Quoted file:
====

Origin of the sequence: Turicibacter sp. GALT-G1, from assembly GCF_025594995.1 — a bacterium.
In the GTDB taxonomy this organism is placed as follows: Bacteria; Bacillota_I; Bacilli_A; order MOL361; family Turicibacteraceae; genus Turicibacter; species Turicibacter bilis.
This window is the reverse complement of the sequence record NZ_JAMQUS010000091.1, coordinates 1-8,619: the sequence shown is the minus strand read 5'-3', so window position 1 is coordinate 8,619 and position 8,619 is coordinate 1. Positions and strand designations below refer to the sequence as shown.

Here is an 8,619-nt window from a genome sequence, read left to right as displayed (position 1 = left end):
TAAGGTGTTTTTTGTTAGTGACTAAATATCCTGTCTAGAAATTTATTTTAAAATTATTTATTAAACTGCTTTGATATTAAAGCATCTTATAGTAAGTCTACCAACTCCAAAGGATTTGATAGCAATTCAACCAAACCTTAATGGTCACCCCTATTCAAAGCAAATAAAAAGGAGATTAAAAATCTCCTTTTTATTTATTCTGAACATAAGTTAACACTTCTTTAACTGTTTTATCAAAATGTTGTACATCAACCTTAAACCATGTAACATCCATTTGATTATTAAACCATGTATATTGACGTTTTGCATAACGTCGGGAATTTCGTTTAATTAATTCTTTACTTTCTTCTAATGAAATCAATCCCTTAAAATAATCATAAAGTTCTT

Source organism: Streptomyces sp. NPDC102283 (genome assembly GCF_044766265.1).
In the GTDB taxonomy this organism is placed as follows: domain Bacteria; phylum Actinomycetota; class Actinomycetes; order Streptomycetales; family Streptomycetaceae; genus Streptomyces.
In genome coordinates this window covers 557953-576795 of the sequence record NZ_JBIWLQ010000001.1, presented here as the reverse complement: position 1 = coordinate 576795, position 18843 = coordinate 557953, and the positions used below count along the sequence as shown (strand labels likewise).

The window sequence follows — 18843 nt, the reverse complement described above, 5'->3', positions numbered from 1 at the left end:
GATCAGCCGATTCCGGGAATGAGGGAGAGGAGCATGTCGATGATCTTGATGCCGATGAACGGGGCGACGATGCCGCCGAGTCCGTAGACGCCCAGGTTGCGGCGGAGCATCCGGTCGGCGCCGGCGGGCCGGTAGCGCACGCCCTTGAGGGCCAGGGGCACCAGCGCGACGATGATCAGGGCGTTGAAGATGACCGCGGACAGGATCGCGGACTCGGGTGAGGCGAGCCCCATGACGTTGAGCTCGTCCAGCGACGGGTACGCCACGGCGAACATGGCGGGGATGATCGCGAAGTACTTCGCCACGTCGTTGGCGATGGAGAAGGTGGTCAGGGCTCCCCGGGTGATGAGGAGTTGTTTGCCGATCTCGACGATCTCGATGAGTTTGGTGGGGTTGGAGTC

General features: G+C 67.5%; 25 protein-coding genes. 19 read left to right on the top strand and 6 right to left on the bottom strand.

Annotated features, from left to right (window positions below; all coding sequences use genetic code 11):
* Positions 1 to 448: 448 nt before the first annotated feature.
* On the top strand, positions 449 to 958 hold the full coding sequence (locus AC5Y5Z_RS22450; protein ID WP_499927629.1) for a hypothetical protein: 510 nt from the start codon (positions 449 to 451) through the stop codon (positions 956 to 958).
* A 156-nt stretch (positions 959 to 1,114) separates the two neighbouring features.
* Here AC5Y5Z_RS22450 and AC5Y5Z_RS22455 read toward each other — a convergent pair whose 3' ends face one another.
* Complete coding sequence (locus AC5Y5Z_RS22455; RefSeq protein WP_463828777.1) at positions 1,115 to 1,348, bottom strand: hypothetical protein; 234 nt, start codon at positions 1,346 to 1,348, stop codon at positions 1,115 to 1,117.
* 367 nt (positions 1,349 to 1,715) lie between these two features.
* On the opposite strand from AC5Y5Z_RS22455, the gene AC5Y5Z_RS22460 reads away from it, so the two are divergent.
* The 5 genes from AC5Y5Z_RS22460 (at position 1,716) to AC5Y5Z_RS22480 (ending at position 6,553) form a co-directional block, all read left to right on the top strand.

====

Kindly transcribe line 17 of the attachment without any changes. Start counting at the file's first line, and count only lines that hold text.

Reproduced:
* Complete coding sequence (locus AC5Y5Z_RS22455; RefSeq protein WP_463828777.1) at positions 1,115 to 1,348, bottom strand: hypothetical protein; 234 nt, start codon at positions 1,346 to 1,348, stop codon at positions 1,115 to 1,117.